Seeking to spread joy, Canadian contemporary abstract artist, Andrew Stelmack decided to paint a mural at 365 Dundas St. E. Stelmack had never painted a mural before but wanted to share his optimism and good fortune with the community around him. He expected to brighten up the area but never anticipated the reactions to his work that he received.
Pre-pandemic, Stelmack made his living by attending gallery shows, but the pandemic put a quick stop to rooms full of art lovers. He was surprised when sales of his artwork started picking up instead of slowing down.
“Artists like myself are doing very well because our clientele are still working, but they’re not spending money on travelling, or dinner, or clothes or anything,” Stelmack says. “A lot of them are spending on their homes. A lot of people are buying art that they had hoped to buy or are adding to their collections…so life has been good…it’s the exact opposite of what I thought would happen.”
Not wanting to build inventory before retreating to his summer cottage, Stelmack decided to do something that he’d never done before. He decided to turn a large black expanse of a wall into a mural. He pitched the idea to the building’s owner who offered to provide the paint for the project.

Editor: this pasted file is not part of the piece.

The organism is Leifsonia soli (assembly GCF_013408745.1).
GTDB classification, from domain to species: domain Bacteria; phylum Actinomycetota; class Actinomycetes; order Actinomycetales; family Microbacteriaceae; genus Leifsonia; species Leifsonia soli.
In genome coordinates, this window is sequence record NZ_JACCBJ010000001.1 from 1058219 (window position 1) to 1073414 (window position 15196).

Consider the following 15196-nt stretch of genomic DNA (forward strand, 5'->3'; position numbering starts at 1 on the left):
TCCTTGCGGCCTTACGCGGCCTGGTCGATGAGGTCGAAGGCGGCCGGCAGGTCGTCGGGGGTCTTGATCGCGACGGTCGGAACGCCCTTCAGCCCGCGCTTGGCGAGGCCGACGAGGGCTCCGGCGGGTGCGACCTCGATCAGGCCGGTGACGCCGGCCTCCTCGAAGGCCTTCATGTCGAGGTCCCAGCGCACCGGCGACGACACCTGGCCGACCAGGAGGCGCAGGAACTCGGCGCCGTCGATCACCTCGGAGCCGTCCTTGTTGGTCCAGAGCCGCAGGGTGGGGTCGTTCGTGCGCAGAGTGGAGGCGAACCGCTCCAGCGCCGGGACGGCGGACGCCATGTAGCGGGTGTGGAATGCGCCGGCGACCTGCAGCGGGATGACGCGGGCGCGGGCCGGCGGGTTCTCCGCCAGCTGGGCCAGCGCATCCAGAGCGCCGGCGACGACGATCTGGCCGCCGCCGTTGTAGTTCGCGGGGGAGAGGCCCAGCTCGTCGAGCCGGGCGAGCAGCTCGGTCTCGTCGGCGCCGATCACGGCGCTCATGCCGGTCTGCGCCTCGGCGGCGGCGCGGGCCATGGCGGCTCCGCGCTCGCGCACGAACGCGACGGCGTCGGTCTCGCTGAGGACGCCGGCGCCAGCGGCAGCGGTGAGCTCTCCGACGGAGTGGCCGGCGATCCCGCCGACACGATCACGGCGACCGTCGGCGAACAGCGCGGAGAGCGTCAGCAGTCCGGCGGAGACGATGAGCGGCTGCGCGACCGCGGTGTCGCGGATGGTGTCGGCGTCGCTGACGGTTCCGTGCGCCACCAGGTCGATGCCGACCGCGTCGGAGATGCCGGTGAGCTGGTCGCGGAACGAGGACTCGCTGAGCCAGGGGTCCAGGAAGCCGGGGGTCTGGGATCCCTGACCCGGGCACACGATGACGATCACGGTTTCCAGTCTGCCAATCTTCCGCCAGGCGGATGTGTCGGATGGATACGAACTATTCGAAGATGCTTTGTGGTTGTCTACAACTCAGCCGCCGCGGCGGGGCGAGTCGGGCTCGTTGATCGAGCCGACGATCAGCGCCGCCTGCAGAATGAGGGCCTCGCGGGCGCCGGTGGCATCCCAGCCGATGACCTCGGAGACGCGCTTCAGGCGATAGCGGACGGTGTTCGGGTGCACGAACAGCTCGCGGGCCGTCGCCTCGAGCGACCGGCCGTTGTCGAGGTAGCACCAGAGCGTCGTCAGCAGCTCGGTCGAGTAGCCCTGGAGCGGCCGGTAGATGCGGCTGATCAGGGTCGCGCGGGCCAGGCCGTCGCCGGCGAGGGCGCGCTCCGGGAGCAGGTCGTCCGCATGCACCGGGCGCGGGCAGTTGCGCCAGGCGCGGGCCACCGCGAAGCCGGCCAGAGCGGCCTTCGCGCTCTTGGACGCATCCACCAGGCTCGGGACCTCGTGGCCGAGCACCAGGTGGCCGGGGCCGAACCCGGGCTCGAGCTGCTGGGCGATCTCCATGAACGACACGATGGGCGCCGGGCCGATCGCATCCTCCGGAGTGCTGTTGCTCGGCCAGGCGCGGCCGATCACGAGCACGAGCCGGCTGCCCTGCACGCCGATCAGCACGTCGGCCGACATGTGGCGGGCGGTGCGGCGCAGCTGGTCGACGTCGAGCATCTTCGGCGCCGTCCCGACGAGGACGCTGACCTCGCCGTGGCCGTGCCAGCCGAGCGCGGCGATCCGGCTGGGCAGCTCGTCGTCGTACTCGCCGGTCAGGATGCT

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“Everyone’s down, everyone’s depressed, so it just kind of hit me that I had the time,” he says. “It’s just my way to give back to the universe for, you know, making my life good so why not spread it. I hope it also encourages other people to hire artists to do this sort of thing. We can make the city look more beautiful and more cheerful and more happy. We can contribute and creating a mural is not an overly huge expense.”
The mural is a collection of rainbows that has a strong significance for Stelmack.
“We’re literally in a storm right now — I’m actually a storm lover in real life — and after a storm there’s often a rainbow, so my thought process was we’re in the storm but we are starting to get near the end of the storm,” he explains. “Let’s focus on the fact that the rainbows are coming..that’s why the rainbow theme came into being, I think it was a subconscious thing and I think I was doing it for myself because it makes me feel good.”
But what he didn’t expect was that his rainbows made everyone around him feel good too.
“My intention was to bring joy and I was there to see it and experience it. As a visual artist, you don’t get to see that,” he says. “You paint something and it’s in a gallery or it’s in a show and it’s gone. So here I was painting this thing and the reactions were non-stop. I had one person who even got off the TTC and said, ‘This is so amazing, I’m nowhere near my stop but I had to see this.’ ”
If you stop by Stelmack’s mural, the artist asks that anyone who visits the mural use the hashtag #andrew_stelmack on social media so he can see how people interact with the painting and see people in front of it.
“I set out to make things better and to share,” he says. “And I got it back ten-fold in ways that I never expected.”